But more immediately, there were already American settlements west of that line, and had been fighting a war of survival against attempts by the Shawnee and Creek to exterminate them during the War of Independence. For this treaty to be enforced, I am guessing either they will be forcefully moved east, or more likely, they will be supported by Virginia, North Carolina, and Pennsylvania in the years to come.

I suppose it would be easier for this treaty to happen if Sevier's and Boone's groups were massacred a few years before, which almost happened.
 
Do the settlements west of the line saw themselves as Americans though? If supported by the British army they will welcome Britain with open arms and to hell with the easterners.
 
Do the settlements west of the line saw themselves as Americans though? If supported by the British army they will welcome Britain with open arms and to hell with the easterners.
The ones in the far northwest territory, no. They are mostly settlements that are trading posts near or in British forts (Fort Detroit, Fort Mackinac, Kaskaskia, etc.). But those areas would be part of the British territory awarded in the treaty. The same would go for the Metis and French contingents in the Canadian Praries.

The ones in Indian Country, or west of the Proclamation Line but east of the big river boundaries, undoubtedly yes. They mobilized during Cornwallis's invasion of the South and annihilated one of his subordinates at King's Mountain, and the ones in modern day Kentucky had named settlements after American victories and generals already, as well as fought against the Shawnee and British contingent in the Ohio Valley. Loyalists over the mountains on the frontier were not really a thing seeing as the settlements were basically illegal outposts that defied King George's Proclamation according to the British. The exception to this may have been some Georgia loyalists who early in the war fled to Savannah whose settlements might have been on the wrong side of the line.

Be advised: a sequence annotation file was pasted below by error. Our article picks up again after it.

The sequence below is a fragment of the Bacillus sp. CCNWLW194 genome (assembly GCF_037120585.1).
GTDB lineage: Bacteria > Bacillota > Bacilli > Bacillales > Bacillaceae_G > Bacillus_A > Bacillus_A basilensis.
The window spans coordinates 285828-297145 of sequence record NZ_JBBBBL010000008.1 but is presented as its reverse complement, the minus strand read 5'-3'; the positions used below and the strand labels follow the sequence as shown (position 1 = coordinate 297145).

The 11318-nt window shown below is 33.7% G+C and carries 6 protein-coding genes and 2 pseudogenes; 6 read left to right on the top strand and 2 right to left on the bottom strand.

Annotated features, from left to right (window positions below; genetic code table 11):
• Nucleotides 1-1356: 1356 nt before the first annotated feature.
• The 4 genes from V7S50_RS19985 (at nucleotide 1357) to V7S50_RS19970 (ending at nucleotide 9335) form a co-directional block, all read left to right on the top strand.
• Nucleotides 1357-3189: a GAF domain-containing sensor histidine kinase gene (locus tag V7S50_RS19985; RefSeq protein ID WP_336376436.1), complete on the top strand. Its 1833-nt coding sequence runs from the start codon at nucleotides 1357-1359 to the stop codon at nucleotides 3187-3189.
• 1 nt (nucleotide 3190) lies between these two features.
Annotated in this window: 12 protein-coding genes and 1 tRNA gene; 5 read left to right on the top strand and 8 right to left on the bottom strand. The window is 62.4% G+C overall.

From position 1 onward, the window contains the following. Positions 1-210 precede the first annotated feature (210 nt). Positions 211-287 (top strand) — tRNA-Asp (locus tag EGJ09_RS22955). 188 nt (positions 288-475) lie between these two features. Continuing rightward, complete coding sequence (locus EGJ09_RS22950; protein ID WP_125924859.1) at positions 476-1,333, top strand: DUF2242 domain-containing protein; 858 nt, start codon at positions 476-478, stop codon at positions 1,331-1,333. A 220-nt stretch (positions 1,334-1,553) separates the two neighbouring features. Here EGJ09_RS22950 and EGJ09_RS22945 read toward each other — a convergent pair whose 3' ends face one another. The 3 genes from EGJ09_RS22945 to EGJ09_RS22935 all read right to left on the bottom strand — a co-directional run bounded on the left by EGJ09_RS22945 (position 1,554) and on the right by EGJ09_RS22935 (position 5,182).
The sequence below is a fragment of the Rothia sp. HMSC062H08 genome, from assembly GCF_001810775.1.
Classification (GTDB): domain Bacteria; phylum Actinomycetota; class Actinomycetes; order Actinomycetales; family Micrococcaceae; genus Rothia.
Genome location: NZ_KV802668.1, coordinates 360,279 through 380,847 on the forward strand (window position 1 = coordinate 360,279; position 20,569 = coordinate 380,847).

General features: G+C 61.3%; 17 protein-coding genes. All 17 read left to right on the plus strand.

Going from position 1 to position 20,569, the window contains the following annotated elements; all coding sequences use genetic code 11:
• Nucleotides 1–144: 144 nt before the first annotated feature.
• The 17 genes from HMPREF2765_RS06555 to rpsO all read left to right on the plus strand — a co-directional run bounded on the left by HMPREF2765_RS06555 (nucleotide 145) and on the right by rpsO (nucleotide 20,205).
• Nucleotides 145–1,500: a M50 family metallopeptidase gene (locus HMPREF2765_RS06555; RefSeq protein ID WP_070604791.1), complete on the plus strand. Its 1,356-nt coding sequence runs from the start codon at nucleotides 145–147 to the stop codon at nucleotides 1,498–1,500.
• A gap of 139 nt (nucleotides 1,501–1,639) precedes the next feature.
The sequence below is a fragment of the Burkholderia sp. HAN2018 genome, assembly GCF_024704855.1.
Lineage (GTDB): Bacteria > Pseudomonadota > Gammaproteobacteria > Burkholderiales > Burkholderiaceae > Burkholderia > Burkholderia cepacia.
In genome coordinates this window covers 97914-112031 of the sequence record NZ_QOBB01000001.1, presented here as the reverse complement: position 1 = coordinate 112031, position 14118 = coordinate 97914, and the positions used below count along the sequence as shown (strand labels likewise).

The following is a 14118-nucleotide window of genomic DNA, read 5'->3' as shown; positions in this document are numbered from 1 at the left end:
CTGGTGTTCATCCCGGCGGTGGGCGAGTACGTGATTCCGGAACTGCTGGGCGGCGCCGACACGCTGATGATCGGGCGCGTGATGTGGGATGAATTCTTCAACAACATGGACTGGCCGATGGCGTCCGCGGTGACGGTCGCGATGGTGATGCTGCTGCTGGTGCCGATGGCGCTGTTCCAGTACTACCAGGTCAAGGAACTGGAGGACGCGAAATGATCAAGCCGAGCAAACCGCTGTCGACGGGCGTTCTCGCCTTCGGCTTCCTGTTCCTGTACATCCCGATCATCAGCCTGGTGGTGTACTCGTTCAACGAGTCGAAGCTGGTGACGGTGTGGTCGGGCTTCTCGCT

You are still going to see an unmitigated flow of settlement westwards, and the British Army is not going to be able to stop that.

I see this going two ways :

A.) The immigrants assimilate into Canada

or

B.) The immigrants rebel, leading to either the rebellion being crushed, or the United States intervening causing an alternate War of 1812 (which will probably not lead to anything, considering the diminished state of the US in this alternate timeline)
 
I see this going two ways :

A.) The immigrants assimilate into Canada

or

B.) The immigrants rebel, leading to either the rebellion being crushed, or the United States intervening causing an alternate War of 1812 (which will probably not lead to anything, considering the diminished state of the US in this alternate timeline)

Or (C) all of the above, which is what happened IOTL.